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Prosecutors in the state’s three most populous counties say Gov. Jay Inslee’s moratorium on executions won’t affect the way their offices handle death-penalty cases, nor do they believe it will change the fate of the men they have sent to death row.

King County Prosecutor Dan Satterberg, whose office is currently prosecuting two potential death-penalty cases, said Inslee’s announcement Tuesday has “limited legal significance” and “doesn’t change the law.” It may mean there will be no executions while Inslee is in office, but he said the death penalty remains in effect in the state.

Satterberg said the moratorium will not impact the prosecution of Christopher Monfort, accused of killing a Seattle police officer on Halloween 2009; or that of Joseph McEnroe and Michele Anderson, accused of killing six members of Anderson’s family in Carnation on Christmas Eve 2007. If all three are convicted and condemned, it will likely be years — and long after Inslee is out of office — before they exhaust their appeals, Satterberg said.

Two men prosecuted by the King County Prosecuting Attorney’s Office are on death row: Dayva Cross, who killed his wife and two teenage stepdaughters in Snoqualmie in March 1999; and Conner Schierman, who killed two women and two boys, ages 3 and 5, before setting fire to their Kirkland home in July 2006.

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“Nothing can compare to the facts of these cases and what the families have gone through,” Satterberg said. “The two cases [on death row] from King County have the brutal unprovoked slaughter of children and women. The juries who heard those cases had no problem reaching the death-penalty decision.”

In announcing the moratorium, Inslee said one of the reasons was the cost of death-penalty cases, which he said are “sometimes dependent on the budget of the county where the crime occurred.”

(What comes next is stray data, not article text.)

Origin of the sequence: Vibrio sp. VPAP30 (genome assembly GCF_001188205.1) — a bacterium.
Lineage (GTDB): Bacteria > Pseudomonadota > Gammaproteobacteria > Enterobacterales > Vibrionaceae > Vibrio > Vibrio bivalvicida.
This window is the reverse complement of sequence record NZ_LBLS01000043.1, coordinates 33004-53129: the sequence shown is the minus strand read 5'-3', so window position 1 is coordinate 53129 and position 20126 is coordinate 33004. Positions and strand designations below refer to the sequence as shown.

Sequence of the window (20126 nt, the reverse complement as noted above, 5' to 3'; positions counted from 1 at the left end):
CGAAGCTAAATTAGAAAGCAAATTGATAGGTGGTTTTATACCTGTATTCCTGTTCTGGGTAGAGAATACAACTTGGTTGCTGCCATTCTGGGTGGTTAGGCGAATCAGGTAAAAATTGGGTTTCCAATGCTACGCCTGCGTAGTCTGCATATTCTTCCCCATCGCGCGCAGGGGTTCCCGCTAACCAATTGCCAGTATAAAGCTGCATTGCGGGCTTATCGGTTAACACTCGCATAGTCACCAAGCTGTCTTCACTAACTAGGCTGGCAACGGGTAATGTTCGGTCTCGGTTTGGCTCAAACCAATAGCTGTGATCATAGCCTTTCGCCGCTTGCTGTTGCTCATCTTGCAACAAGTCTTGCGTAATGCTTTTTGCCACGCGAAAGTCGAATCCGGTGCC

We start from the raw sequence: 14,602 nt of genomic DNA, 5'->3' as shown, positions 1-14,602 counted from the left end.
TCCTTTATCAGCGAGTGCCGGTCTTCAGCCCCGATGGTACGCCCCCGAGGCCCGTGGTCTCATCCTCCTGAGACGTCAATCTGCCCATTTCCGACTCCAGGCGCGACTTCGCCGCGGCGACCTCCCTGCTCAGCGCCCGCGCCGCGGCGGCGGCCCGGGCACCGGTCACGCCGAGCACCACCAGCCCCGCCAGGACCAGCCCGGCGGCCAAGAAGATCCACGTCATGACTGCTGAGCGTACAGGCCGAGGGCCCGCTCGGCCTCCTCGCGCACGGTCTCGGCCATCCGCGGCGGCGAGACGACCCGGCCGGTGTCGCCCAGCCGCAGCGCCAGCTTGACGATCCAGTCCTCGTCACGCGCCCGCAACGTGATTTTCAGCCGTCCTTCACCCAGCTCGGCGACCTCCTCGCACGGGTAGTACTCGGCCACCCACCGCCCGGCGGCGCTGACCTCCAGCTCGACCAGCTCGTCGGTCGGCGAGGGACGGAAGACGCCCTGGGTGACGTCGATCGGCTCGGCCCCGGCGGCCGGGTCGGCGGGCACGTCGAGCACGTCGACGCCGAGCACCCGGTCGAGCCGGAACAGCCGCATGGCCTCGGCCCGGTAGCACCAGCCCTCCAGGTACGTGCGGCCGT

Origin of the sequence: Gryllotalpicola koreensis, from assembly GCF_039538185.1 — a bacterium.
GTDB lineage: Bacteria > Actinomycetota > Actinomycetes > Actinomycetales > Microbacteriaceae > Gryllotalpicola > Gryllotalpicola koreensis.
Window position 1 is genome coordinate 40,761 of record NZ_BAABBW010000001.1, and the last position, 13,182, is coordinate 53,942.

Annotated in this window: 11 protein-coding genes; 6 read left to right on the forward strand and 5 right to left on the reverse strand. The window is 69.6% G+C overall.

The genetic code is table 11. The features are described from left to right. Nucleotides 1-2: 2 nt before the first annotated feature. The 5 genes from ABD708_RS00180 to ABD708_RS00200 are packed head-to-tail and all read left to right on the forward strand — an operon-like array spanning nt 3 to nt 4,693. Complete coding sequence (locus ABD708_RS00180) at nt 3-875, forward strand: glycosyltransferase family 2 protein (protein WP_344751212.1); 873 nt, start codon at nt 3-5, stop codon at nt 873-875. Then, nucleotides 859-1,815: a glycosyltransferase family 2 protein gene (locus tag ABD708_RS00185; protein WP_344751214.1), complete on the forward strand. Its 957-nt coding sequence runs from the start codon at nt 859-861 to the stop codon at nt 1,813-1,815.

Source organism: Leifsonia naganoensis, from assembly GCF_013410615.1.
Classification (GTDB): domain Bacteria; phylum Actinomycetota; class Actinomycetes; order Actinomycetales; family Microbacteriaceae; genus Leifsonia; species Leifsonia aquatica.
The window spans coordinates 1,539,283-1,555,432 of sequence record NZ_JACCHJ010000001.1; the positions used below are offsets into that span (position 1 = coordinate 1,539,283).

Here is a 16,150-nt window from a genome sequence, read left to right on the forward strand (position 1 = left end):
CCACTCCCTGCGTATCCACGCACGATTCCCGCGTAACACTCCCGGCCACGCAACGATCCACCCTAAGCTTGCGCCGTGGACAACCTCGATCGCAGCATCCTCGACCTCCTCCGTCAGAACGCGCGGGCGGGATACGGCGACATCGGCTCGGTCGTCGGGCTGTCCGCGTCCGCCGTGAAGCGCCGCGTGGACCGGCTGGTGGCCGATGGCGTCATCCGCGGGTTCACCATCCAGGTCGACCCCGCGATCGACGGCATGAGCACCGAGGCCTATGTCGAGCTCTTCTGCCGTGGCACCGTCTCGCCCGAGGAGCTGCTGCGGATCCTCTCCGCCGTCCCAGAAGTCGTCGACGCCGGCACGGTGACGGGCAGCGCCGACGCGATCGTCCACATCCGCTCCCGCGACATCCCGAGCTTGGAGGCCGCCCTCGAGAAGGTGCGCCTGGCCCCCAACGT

The prosecution of McEnroe and Anderson in connection with the Carnation slayings has cost King County close to $7 million, much of it due to mounting a defense.

Snohomish County Prosecutor Mark Roe said Inslee’s announcement only means the governor is punting all death-penalty decisions to his successor.

“What I think he made extremely clear is this is not commuting sentences to life. This is not granting clemency or pardoning someone. This is him saying if a case hits his desk he’ll grant a reprieve.”

“All that really does is leave the decision to his successor. He’s just saying, ‘not on my watch,’ ” Roe said.

With the average death-penalty case taking well over a decade to wind through trial and appeals, Roe said he’s not concerned about Inslee delaying the execution of Byron Scherf, who killed Corrections Officer Jayme Biendl at the Monroe Correctional Complex in 2011.

Scherf was condemned to death last year after being prosecuted by Roe’s office and likely faces years of appeals in state and federal court.

Pierce County Prosecutor Mark Lindquist also cited the length of death-penalty appeals in noting the negligible impact on his office.

“Because the death-penalty process is so lengthy, I don’t think any of our cases will land on his desk,” Lindquist said.

Three of the nine men on death row were condemned by Pierce County juries.

Nonetheless, Lindquist said Inslee’s announcement of a moratorium may have been designed to spark a conversation about the death penalty.

“I know Gov. Inslee and I know his moral, ethical and practical concerns about capital punishment,” he said. “I view his statement today as his desire to have a dialogue about capital punishment in Washington state.”

A case that could be directly impacted by the governor’s announcement is that of Jonathan Gentry, who is the state’s longest-serving death-row inmate after being condemned to death in Kitsap County in 1991. Gentry just filed another appeal, based on DNA testing.

“If ever there was a case that warranted the death penalty, it’s the case of Jonathan Gentry. This case is exactly what the statute was meant to address,” said Kitsap County Prosecutor Russ Hauge.

Frank Holden, whose 12-year-old daughter Cassie was bludgeoned by Gentry in Bremerton in June 1988, said Tuesday he was devastated by Inslee’s decision.

Holden said Inslee called him Monday night to tell him about the moratorium.

“There wasn’t much of a discussion. There wasn’t much of a chance for input. He had this thing all planned out,” Holden said.

“I’ve waited 26 years for justice to happen, and now it’s not going to happen because of him. It went through every court system possible,” Holden said, speaking by phone from Pocatello, Idaho.

Holden said he thinks about his daughter every day. She would be 37.

He said he believed that after years of delays and appeals, this would be the year Gentry was executed. He now expects to wait several more years.

“After [Inslee] told me what he was doing, it was nothing compared to the death of my daughter, but it was up there,” Holden said.

Jennifer Sullivan: 206-464-8294 or On Twitter @SeattleSullivan

Seattle Times staff reporter Sara Jean Green and news researchers Miyoko Wolf and Gene Balk contributed to this report.

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